Among many news surrounding the hacker movement called AntiSec, one report appeared to be quite interesting. Fox News announced that tFlow, a high-profile member of LulzSec hacker group, was arrested in the United Kingdom and is currently facing extradition to the US. However, Anonymous members didn’t confirm the report, but Fox News insist they tell the truth.
Fox News repeatedly confirmed the hacker’s identity both online and in responses to the queries made. Their story is that 16-year-old tFlow was arrested and out on bail. Meanwhile, Anonymous members provided the public with a link to tFlow’s Twitter account, which hasn’t been updated in a while, but tFlow is recognized as a kind of a user that isn’t always on Twitter.
The media reported that the teenager is currently facing extradition to the US over his involvement with LulzSec. tFlow was arrested in south London during another wave of online attacks, and remained in custody for a night. London Police believe the teenager is connected to the notorious hacking groups blamed for a handful of attacks on agencies like the CIA and the US Senate. The boy was held under the Computer Misuse Act and the reports are that his nickname appeared to be tFlow – a name of the high-ranking LulzSec member. Still, the hacker groups haven’t confirmed the news thus far.
Anonymous said that all they know is that some 16-year-old boy from South London was arrested who was suspected to be tFlow. Later the boy was released on bail with no charges to go back for additional questioning next month. Without any other information, it makes no sense to confirm it was the real tFlow. The only person who may confirm the news is tFlow himself.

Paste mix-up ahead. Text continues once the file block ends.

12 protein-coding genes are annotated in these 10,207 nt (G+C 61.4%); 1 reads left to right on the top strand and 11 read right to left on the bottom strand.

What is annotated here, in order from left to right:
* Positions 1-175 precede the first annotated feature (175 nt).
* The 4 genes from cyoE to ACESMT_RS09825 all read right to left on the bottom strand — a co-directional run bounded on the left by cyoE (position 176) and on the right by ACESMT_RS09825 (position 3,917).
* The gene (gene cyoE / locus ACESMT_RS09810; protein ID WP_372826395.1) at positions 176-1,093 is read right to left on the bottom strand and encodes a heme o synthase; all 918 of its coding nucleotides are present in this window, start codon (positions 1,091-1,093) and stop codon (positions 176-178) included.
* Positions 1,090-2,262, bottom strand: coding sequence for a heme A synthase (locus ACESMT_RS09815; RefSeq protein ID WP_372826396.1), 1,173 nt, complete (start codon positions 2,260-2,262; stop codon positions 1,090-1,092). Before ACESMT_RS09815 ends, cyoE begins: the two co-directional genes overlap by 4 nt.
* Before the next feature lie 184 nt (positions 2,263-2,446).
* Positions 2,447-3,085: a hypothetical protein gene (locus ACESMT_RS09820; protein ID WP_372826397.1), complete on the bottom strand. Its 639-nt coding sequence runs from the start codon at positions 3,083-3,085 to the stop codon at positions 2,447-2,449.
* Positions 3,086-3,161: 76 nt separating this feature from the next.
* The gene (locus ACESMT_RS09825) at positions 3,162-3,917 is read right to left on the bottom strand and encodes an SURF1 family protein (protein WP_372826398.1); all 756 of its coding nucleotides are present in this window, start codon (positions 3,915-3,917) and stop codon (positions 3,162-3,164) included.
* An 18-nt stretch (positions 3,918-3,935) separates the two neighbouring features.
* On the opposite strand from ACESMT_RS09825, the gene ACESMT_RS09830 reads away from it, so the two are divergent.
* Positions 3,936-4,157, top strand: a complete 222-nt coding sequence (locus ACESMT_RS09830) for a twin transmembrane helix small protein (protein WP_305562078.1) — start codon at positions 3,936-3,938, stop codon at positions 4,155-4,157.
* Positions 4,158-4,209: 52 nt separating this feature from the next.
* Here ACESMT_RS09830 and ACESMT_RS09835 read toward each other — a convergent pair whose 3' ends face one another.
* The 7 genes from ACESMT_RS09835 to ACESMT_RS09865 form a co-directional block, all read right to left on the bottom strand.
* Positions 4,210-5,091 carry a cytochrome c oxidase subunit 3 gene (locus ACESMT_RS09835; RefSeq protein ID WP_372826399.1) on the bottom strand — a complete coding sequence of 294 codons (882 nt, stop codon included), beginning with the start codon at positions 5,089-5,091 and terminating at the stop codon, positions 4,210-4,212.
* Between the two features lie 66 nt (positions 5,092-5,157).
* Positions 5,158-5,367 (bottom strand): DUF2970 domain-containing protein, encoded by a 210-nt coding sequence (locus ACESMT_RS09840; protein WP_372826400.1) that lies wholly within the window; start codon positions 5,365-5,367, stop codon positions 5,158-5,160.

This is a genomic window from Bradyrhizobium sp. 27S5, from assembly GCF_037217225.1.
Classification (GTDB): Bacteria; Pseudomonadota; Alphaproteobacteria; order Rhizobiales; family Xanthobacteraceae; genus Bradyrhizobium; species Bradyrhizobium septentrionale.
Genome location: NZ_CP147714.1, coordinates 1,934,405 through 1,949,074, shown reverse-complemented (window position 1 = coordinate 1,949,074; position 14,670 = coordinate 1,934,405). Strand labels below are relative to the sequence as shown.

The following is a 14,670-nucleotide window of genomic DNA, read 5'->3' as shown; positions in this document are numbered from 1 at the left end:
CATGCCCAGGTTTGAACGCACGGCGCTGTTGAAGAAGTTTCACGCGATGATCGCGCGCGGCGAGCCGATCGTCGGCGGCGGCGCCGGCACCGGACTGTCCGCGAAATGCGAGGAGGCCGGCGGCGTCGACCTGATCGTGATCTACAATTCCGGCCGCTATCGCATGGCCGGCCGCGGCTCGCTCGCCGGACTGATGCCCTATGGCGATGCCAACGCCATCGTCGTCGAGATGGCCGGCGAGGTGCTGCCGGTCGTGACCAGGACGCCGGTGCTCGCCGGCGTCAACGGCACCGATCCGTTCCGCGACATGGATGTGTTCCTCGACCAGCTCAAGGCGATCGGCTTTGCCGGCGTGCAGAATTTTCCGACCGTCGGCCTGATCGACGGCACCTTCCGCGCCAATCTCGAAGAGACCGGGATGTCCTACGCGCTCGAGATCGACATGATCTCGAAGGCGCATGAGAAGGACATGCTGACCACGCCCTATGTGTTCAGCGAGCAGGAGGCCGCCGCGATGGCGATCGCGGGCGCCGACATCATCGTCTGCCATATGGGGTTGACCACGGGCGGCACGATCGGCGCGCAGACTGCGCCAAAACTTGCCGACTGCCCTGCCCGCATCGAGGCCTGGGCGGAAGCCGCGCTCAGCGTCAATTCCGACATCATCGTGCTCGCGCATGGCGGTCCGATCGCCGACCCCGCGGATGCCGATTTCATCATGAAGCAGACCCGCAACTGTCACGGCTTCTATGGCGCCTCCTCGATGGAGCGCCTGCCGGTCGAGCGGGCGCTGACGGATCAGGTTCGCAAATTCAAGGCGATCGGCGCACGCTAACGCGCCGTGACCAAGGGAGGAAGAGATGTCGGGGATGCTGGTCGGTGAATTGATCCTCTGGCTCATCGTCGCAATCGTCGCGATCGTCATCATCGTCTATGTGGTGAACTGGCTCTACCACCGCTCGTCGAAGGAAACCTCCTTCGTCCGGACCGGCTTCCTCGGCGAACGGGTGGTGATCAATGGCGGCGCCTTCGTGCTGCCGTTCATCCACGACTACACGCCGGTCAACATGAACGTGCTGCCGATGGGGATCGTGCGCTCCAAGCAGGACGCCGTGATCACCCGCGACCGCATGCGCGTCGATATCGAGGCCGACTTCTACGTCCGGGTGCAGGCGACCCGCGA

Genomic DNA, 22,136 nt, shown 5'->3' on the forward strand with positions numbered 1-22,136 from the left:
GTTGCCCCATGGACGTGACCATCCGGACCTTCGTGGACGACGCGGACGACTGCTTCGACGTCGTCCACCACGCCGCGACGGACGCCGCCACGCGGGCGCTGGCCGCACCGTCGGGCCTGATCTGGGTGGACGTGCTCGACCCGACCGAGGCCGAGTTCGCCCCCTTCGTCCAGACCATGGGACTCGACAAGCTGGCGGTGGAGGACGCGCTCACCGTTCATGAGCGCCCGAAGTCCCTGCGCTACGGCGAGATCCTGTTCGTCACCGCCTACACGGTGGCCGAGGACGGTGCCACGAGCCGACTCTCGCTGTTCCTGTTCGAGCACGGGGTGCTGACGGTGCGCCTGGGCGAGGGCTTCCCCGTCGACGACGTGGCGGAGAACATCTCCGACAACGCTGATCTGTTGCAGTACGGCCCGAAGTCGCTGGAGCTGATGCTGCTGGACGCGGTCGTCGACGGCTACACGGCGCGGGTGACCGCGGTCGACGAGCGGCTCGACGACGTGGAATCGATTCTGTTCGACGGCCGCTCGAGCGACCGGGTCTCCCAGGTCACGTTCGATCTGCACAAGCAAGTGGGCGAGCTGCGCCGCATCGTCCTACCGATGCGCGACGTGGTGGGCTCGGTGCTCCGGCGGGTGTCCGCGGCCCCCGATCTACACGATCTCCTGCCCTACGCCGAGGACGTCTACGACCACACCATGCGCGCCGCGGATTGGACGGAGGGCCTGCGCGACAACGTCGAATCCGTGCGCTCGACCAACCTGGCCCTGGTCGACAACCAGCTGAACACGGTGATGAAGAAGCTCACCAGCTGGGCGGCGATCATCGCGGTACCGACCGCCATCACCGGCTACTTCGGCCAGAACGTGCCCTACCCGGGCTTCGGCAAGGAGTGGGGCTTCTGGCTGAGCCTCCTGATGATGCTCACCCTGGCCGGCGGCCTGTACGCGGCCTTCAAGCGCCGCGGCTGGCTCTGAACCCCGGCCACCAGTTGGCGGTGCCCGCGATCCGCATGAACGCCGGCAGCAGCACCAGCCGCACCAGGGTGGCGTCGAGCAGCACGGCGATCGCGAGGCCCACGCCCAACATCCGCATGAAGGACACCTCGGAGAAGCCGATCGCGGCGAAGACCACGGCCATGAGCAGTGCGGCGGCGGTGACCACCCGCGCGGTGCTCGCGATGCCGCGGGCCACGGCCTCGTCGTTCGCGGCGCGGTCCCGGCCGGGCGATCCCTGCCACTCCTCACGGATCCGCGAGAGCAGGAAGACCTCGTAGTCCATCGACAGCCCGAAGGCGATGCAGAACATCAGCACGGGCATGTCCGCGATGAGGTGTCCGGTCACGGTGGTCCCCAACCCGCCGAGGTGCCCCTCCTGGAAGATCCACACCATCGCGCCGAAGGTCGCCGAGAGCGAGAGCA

By the way, it wasn’t the first time the media falsely announced a high-profile hacktivist has been arrested. Earlier, when the reports were that an arrest was made in the United Kingdom, media claimed LulzSec’s leader Sabu had been arrested, which appeared to be not true. Instead, it turned out to be someone running an IRC server and wasn’t heavily involved in the hacking. Now the truth is that nobody really knows the online identity of the arrested boy except himself. It may be a high-ranking (16-year-old?) LulzSec member, facing extradition to the US over the suspicion of being connected with Anonymous, but still there’s no evidence of him being tFlow.
Police in Bangalore said they had security concerns and that Bangalore was a “highly sensitive” area.
Google launched its project to collect high definition images to give Google users 360 degree views of streets only last month in Bangalore.
Google data collection has caused concern in numerous countries.
Cameras mounted on cars and tricycles had been taking pictures in streets across Bangalore.
“We received a letter from Bangalore’s commissioner of police and are reviewing it. We will not be collecting any more images for Street View until we speak to the police,” a Google spokeswoman told AFP.
Police told the BBC that they had expressed concern about the project and said they asked Google to seek clearance from India’s ministry of home and external affairs.
Bangalore’s additional police commissioner, Sunil Kumar, said that Bangalore, home to key defence and scientific institutions such as Indian Space Research Organisation and Hindustan Aeronautics, was high on the list of terror targets.
In 2008 a series of bombs exploded around the city, killing one women and injuring several others.
But Google India’s Product Head Vinay Goel told India’s CNN-IBN news channel that they were “only driving on public roads and taking publicly available imagery.”
Last year almost 250,000 Germans told Google to blur pictures of their homes on the Street View service and the Czech government also banned Google from taking any new photos for the service.
In the UK Google has also agreed to delete private emails and passwords mistakenly picked up from wireless networks by its Street View cars.
Via BBC India